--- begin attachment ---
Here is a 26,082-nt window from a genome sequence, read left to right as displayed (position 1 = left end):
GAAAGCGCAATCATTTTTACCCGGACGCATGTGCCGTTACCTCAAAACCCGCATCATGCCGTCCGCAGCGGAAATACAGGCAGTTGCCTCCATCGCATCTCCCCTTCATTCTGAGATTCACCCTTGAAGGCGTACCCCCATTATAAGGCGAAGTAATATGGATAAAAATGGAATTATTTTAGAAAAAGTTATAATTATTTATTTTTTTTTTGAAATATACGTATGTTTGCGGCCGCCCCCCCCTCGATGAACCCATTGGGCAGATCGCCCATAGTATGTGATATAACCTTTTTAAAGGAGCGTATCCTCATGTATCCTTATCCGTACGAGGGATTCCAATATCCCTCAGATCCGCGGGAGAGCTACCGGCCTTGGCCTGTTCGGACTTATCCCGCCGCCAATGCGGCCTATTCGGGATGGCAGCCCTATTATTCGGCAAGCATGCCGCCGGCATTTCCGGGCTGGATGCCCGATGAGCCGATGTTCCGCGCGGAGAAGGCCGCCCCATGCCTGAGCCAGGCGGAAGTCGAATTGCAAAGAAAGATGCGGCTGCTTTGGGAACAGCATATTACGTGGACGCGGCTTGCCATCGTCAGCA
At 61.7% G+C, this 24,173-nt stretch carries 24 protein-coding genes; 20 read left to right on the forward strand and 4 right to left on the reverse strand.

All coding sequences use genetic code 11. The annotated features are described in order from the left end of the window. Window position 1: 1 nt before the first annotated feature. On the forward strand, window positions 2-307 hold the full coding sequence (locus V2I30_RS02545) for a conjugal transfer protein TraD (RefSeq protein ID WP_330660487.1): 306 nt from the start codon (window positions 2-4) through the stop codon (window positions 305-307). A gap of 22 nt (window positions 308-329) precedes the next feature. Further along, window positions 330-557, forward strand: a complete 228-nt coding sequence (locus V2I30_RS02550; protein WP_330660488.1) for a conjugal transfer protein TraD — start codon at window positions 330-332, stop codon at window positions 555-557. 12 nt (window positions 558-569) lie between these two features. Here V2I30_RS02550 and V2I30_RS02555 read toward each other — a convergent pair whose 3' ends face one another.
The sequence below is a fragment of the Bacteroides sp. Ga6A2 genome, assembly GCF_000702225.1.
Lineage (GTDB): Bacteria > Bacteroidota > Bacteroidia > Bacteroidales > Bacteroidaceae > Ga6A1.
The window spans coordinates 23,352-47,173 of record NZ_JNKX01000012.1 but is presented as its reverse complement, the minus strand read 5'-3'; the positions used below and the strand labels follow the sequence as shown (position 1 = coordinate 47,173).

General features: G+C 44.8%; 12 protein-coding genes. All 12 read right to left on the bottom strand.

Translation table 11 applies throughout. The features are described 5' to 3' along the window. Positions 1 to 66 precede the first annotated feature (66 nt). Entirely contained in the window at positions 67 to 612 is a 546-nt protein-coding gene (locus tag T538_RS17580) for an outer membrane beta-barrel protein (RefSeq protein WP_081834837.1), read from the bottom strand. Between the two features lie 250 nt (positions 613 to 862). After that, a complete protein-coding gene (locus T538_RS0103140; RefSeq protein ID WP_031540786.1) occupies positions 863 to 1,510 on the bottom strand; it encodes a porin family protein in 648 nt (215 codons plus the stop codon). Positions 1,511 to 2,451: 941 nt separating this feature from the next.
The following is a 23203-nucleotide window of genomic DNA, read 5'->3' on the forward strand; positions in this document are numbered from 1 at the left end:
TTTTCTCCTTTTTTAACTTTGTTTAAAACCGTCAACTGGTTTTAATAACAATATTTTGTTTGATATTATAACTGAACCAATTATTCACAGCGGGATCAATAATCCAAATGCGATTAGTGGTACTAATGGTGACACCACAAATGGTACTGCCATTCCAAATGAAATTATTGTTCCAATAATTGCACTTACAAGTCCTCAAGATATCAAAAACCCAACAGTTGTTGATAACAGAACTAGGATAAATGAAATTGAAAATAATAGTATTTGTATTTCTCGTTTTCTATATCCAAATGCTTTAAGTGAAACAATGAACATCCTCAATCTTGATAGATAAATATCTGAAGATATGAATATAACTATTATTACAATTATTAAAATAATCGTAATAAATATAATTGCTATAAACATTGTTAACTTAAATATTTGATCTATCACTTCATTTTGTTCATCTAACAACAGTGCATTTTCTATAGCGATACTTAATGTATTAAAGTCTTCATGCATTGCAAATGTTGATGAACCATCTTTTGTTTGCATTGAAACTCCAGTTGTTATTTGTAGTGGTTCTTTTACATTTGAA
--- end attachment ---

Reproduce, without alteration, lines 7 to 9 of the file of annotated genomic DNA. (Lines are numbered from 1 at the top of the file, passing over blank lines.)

The window spans coordinates 23,352-47,173 of record NZ_JNKX01000012.1 but is presented as its reverse complement, the minus strand read 5'-3'; the positions used below and the strand labels follow the sequence as shown (position 1 = coordinate 47,173).

General features: G+C 44.8%; 12 protein-coding genes. All 12 read right to left on the bottom strand.

Translation table 11 applies throughout. The features are described 5' to 3' along the window. Positions 1 to 66 precede the first annotated feature (66 nt). Entirely contained in the window at positions 67 to 612 is a 546-nt protein-coding gene (locus tag T538_RS17580) for an outer membrane beta-barrel protein (RefSeq protein WP_081834837.1), read from the bottom strand. Between the two features lie 250 nt (positions 613 to 862). After that, a complete protein-coding gene (locus T538_RS0103140; RefSeq protein ID WP_031540786.1) occupies positions 863 to 1,510 on the bottom strand; it encodes a porin family protein in 648 nt (215 codons plus the stop codon). Positions 1,511 to 2,451: 941 nt separating this feature from the next.